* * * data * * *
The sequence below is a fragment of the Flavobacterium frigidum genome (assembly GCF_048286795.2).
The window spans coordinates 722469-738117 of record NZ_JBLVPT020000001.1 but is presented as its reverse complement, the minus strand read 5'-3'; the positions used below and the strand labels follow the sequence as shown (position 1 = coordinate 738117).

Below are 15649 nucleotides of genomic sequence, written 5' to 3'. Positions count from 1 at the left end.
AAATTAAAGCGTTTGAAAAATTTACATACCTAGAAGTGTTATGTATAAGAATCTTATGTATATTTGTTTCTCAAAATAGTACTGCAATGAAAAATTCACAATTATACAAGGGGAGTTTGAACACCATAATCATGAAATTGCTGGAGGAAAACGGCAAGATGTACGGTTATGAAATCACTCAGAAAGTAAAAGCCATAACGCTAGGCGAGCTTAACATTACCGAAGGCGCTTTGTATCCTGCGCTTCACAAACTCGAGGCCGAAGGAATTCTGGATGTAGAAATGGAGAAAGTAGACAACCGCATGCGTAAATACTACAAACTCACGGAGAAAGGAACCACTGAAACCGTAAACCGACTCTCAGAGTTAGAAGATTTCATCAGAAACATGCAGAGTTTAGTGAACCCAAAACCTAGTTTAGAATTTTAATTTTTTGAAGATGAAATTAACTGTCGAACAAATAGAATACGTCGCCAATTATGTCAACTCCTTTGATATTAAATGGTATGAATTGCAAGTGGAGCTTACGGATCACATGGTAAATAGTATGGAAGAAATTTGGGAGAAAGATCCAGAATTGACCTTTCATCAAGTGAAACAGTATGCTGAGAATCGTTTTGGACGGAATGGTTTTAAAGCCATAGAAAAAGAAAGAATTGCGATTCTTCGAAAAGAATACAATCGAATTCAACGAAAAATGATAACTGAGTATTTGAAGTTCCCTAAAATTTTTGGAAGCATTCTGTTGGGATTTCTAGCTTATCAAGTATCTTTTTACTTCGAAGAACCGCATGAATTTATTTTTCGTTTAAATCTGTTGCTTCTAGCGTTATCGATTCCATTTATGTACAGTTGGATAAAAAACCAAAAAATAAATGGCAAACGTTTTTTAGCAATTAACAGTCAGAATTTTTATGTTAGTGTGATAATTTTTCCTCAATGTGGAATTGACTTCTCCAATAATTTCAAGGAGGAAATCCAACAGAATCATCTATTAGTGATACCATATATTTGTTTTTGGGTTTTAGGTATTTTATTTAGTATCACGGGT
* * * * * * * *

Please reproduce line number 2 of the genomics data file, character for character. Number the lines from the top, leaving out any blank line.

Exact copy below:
The window spans coordinates 722469-738117 of record NZ_JBLVPT020000001.1 but is presented as its reverse complement, the minus strand read 5'-3'; the positions used below and the strand labels follow the sequence as shown (position 1 = coordinate 738117).